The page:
An ambitious new initiative aims to pioneer new ways of funding nature conservation in Scotland through the launch of the £1 Billion Challenge.
Led by the Scottish Wildlife Trust and the Scottish Environment Protection Agency (SEPA), the Scottish Conservation Finance Project aims to generate new forms of investment in Scotland’s stocks of natural capital (1) in ways that will deliver significant environmental, social and economic benefits, as well as returns for investors.
The project brings together a dynamic mix of organisations from the private, public and non-profit sectors to develop cutting-edge investment and funding models for large-scale nature conservation activities, for example planting native woodlands, restoring oyster reefs and creating urban green spaces.
The London launch of the £1 Billion Challenge will take place at the Natural Capital Investment Conference at the Royal Society on Thursday 28 February.
This event follows a successful Edinburgh launch earlier this month which included speakers such as Gary Gillespie, Chief Economist at the Scottish Government; Francesca Osowska, Chief Executive of Scottish Natural Heritage and Richard Mattison, Chief Executive of Trucost, a part of S&P Global.
Jonny Hughes, Chief Executive of the Scottish Wildlife Trust said: “Globally, investment in nature needs to increase substantially to meet the growing challenges posed by climate change and biodiversity loss.
“Scotland was among the first nations in the world to pledge support for the UN Sustainable Development Goals and has been at the forefront of a number of pioneering environmental initiatives, including the World Forum on Natural Capital.
“The aim of this new initiative is to provide a practical opportunity to come together, exchange ideas and collectively achieve a lasting impact. Ultimately we want to begin to drive billions of pounds of investment into Scottish conservation in the coming years.”
According to a 2016 report by Credit Suisse AG and the McKinsey Center for Business and Environment an estimated USD$300 – $400 billion per year is needed globally to preserve healthy ecosystems on land and in the oceans. Currently only around $52 billion is available per year, mostly in the form of public and philanthropic funds. (1)
Terry A’Hearn, Chief Executive of the Scottish Environment Protection Agency, said: “In Scotland, we currently using the resources of three planets, but only have one. Good leaders say – there’s only one planet, we have to work within it. But great leaders say – how do we turn this from a threat into an opportunity for our organisation? The Scottish Conservation Finance Project is an exciting opportunity to bring the right people together to meet this challenge.”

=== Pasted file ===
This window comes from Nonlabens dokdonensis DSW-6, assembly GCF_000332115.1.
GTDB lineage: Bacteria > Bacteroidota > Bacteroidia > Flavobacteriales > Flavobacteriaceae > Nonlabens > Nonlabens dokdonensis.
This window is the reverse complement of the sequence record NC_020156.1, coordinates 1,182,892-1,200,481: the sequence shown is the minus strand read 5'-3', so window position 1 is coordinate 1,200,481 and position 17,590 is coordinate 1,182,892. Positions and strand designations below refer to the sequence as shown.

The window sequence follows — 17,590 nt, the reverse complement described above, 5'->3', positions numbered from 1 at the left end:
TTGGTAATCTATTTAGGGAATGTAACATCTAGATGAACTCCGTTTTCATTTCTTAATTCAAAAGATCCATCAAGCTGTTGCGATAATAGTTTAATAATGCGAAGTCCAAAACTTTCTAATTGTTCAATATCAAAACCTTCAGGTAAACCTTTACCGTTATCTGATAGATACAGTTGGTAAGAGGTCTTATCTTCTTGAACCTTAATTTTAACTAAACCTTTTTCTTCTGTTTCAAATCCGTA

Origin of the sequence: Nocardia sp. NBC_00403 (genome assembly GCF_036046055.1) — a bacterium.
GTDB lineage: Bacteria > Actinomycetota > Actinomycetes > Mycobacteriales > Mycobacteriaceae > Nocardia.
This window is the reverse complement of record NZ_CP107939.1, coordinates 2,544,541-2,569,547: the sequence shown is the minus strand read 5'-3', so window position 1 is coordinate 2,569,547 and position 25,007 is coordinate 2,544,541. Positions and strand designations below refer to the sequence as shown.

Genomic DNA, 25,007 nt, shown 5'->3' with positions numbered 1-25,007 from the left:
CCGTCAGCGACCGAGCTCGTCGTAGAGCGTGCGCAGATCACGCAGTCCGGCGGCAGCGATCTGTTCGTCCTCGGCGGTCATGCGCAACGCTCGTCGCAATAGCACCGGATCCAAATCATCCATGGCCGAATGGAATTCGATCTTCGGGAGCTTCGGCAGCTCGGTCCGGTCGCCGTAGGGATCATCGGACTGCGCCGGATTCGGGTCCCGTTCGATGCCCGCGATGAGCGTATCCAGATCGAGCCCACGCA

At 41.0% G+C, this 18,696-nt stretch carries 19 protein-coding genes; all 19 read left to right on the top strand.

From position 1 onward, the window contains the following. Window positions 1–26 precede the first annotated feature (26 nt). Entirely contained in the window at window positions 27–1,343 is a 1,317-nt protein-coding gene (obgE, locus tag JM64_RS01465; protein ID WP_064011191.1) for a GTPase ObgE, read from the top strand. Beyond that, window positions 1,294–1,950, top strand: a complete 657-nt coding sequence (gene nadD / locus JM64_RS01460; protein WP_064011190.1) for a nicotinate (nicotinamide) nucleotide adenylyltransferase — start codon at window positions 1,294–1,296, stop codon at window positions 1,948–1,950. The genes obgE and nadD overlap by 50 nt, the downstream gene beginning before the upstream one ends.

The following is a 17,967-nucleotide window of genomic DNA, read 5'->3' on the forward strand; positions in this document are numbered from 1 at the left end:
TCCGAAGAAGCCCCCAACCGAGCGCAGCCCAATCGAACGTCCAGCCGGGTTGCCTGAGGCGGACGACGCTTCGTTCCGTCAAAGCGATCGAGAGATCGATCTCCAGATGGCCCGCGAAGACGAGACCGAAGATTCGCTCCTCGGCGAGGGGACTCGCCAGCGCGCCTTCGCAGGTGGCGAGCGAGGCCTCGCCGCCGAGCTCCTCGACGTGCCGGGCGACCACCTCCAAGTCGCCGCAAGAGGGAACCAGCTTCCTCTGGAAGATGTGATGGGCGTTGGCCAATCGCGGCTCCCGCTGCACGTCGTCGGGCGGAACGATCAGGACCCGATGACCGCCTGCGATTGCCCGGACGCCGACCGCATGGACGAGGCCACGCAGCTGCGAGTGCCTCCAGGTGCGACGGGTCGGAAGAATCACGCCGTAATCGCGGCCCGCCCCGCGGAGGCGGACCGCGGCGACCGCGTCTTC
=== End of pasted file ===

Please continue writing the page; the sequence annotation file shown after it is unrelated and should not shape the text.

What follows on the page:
John Rowan, former Group Treasurer of Virgin Money adds: “The Scottish Conservation Finance Project should offer a variety of sustainable investment opportunities. It is well understood that these can provide good diversification opportunities for investors.”
A diverse range of organisations has helped shape the early stages of the project. These include Conservation Capital, Loch Lomond & The Trossachs National Park, Confor, Scottish Natural Heritage, Edinburgh Centre for Carbon Innovation, Crown Estate Scotland, Highlands and Islands Enterprise, Scottish Water and Virgin Money, alongside project initiators SEPA and the Scottish Wildlife Trust.
Neil Birnie, Chief Executive, Conservation Capital said: “Supporting nature-based businesses as a tool for conservation finance has proven successful in other parts of the world. Scotland has fantastic natural assets, talented entrepreneurs and a government focused on strengthening our natural capital. This initiative represents an exciting new development for both nature conservation and the business community in Scotland.”
Stuart Goodall, Chief Executive, Confor said: The challenge of protecting and increasing natural capital is big, urgent and requires large-scale, new investment to be unlocked. We welcome SEPA and the Scottish Wildlife Trust taking on that challenge and we’re looking forward to working with the partnership they have assembled to make a real difference for Scotland.”
Charlotte Wright, Chief Executive, Highlands and Islands Enterprise (HIE) said: “Scotland’s natural environment, and particularly that of the Highlands and Islands, is world famous. It is instrumental in attracting people to visit, to live, to work and to study here. It underpins not only the quality of life but many of our key economic sectors such as aquaculture, food and drink, life sciences and creative industries, and of course tourism. These are so important to local economies and communities, often in the most rural parts of our country. It is therefore crucial that regional economic development is carried out sustainably and in the context of appropriate investment in nature conservation and I am delighted that HIE is part of the Scottish Conservation Finance Project and the £1 Billion Challenge.”
(1) Natural capital can be defined as the world’s stocks of natural assets which include geology, soil, air, water and all living things.